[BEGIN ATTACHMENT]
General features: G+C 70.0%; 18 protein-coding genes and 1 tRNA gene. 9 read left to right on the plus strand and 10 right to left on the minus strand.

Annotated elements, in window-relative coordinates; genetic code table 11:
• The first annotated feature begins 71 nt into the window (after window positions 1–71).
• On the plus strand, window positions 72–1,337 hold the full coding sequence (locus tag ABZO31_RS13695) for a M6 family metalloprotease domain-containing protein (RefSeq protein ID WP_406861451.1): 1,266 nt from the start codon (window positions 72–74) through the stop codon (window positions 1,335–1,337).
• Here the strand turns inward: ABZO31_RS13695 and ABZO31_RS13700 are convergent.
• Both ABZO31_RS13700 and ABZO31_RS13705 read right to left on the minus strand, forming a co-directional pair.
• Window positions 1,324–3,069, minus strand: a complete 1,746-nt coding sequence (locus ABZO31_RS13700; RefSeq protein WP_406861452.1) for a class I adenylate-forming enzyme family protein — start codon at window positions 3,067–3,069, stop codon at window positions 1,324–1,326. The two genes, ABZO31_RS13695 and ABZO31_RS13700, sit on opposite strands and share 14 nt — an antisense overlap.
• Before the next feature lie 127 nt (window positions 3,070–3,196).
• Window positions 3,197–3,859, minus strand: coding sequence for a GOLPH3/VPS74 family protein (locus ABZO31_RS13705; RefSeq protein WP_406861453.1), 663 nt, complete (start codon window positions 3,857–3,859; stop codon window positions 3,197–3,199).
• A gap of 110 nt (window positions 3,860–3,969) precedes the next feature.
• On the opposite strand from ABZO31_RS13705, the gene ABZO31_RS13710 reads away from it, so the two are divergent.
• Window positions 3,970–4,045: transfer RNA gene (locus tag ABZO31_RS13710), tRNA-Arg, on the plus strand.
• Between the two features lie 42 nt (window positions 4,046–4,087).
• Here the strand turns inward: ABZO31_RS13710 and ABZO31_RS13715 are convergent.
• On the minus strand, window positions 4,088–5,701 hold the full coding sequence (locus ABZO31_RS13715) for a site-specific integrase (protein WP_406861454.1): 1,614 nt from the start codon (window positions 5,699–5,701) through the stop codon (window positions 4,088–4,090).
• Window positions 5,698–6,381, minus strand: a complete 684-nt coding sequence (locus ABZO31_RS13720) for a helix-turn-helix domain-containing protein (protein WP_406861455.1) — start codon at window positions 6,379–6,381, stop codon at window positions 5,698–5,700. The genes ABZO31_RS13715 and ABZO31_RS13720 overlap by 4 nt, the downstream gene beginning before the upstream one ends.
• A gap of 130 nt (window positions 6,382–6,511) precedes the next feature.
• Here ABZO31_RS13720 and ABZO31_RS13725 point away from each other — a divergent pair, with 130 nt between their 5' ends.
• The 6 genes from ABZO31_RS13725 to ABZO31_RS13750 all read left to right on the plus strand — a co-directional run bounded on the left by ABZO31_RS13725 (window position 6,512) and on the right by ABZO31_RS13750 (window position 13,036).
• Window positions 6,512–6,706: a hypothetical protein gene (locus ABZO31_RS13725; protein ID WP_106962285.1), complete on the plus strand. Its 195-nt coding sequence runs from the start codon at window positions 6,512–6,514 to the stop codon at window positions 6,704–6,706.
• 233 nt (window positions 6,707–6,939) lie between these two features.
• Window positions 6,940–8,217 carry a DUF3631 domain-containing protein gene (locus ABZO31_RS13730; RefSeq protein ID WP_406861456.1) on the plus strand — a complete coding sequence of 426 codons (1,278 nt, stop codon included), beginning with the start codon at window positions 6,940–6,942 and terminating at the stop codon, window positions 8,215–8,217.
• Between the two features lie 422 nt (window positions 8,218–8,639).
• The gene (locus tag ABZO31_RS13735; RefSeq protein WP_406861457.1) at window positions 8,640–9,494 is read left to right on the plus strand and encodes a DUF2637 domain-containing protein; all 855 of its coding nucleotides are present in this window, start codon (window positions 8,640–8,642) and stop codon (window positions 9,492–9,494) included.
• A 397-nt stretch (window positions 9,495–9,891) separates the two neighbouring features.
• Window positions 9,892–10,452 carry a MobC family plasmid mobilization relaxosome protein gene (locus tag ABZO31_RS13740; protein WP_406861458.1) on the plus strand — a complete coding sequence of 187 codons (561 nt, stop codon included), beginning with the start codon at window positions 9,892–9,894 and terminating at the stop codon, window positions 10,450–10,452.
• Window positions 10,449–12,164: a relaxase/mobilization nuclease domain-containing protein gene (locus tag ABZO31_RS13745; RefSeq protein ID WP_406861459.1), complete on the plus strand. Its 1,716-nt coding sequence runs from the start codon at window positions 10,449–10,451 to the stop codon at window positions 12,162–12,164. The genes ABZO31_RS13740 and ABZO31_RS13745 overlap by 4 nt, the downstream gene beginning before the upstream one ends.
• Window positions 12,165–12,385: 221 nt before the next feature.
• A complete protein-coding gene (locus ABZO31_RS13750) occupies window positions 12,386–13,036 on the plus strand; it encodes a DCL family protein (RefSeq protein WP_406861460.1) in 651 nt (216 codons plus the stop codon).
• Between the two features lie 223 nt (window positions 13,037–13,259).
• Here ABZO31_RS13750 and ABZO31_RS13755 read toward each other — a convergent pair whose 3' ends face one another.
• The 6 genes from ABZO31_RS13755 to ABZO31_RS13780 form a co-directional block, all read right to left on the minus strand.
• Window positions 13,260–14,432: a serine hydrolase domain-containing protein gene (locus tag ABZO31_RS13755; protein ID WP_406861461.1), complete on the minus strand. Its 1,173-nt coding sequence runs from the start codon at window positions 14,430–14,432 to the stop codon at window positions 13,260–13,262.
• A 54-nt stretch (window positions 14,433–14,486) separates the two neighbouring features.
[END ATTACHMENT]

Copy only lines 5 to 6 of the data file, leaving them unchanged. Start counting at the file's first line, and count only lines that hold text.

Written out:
• Here the strand turns inward: ABZO31_RS13695 and ABZO31_RS13700 are convergent.
• Both ABZO31_RS13700 and ABZO31_RS13705 read right to left on the minus strand, forming a co-directional pair.